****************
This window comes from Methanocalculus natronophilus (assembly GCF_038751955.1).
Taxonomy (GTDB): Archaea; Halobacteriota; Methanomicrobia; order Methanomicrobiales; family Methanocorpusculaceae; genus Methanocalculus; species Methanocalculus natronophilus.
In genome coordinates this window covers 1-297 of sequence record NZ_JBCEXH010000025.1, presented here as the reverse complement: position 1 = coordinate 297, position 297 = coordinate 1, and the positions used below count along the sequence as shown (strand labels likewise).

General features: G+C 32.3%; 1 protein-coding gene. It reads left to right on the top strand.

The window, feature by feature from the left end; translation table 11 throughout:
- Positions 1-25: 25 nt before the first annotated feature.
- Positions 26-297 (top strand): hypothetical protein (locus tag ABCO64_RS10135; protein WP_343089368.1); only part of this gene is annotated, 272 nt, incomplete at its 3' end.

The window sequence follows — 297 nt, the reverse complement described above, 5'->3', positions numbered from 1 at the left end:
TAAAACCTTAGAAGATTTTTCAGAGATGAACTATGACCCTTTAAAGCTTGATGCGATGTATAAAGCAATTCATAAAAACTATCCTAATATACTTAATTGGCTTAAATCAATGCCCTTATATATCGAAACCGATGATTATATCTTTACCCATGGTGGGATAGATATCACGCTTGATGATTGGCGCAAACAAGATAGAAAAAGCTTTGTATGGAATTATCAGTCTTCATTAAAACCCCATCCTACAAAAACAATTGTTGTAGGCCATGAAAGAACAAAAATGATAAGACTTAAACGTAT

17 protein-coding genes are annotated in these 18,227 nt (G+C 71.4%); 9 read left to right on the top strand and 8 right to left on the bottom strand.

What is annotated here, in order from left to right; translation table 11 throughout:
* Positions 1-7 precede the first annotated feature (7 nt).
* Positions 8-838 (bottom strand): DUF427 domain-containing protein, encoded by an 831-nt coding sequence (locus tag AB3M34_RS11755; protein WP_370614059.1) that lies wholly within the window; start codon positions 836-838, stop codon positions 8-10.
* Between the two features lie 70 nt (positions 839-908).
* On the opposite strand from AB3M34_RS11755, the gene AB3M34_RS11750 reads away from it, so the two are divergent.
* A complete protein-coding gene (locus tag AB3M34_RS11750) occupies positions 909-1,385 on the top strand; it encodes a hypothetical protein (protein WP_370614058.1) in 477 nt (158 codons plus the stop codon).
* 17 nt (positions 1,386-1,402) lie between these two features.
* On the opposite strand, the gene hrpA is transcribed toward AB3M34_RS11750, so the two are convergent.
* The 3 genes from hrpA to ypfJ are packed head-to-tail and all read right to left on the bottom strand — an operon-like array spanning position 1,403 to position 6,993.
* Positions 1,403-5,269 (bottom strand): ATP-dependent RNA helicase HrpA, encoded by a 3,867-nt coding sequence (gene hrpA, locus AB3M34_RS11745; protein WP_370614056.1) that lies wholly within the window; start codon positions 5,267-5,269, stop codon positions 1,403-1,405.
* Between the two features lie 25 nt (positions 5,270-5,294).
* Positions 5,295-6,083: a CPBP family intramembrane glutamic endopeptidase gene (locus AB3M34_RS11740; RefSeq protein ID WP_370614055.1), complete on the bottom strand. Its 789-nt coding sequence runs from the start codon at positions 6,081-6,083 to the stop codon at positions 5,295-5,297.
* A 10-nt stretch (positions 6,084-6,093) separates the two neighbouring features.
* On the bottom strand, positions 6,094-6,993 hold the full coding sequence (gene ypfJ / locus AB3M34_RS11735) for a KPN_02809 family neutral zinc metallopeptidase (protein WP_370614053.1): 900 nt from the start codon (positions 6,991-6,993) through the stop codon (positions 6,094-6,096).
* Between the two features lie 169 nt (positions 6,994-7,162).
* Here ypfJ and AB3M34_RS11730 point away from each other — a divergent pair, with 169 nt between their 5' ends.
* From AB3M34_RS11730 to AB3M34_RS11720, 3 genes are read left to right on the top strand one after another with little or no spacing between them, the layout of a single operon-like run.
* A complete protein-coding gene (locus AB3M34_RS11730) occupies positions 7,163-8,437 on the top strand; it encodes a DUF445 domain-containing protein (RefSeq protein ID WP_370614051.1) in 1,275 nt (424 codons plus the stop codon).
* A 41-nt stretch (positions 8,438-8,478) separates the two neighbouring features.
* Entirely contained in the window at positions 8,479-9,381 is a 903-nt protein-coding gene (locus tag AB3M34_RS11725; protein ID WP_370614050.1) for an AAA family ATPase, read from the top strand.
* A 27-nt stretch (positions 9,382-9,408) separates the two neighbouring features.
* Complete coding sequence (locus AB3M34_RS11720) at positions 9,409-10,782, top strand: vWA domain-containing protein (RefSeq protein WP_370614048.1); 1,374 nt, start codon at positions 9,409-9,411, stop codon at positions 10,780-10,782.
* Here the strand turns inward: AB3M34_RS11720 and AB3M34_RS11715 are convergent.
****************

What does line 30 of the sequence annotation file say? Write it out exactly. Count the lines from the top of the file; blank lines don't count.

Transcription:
* Entirely contained in the window at positions 8,479-9,381 is a 903-nt protein-coding gene (locus tag AB3M34_RS11725; protein ID WP_370614050.1) for an AAA family ATPase, read from the top strand.